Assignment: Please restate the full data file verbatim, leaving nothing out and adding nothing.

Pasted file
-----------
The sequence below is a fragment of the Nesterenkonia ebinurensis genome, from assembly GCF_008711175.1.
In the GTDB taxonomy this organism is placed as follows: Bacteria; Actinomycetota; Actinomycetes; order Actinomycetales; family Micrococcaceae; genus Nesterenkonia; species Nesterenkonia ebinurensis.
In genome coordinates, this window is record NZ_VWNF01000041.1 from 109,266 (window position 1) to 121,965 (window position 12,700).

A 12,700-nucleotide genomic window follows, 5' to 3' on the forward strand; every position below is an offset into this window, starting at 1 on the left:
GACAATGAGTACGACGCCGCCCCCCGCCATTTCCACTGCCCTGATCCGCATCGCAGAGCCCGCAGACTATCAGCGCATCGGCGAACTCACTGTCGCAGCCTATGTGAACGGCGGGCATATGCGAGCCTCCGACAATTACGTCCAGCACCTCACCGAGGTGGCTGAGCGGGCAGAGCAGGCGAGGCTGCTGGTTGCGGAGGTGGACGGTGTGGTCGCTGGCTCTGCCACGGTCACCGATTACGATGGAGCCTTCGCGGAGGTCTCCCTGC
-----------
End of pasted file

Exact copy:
The sequence below is a fragment of the Nesterenkonia ebinurensis genome, from assembly GCF_008711175.1.
In the GTDB taxonomy this organism is placed as follows: Bacteria; Actinomycetota; Actinomycetes; order Actinomycetales; family Micrococcaceae; genus Nesterenkonia; species Nesterenkonia ebinurensis.
In genome coordinates, this window is record NZ_VWNF01000041.1 from 109,266 (window position 1) to 121,965 (window position 12,700).

A 12,700-nucleotide genomic window follows, 5' to 3' on the forward strand; every position below is an offset into this window, starting at 1 on the left:
GACAATGAGTACGACGCCGCCCCCCGCCATTTCCACTGCCCTGATCCGCATCGCAGAGCCCGCAGACTATCAGCGCATCGGCGAACTCACTGTCGCAGCCTATGTGAACGGCGGGCATATGCGAGCCTCCGACAATTACGTCCAGCACCTCACCGAGGTGGCTGAGCGGGCAGAGCAGGCGAGGCTGCTGGTTGCGGAGGTGGACGGTGTGGTCGCTGGCTCTGCCACGGTCACCGATTACGATGGAGCCTTCGCGGAGGTCTCCCTGC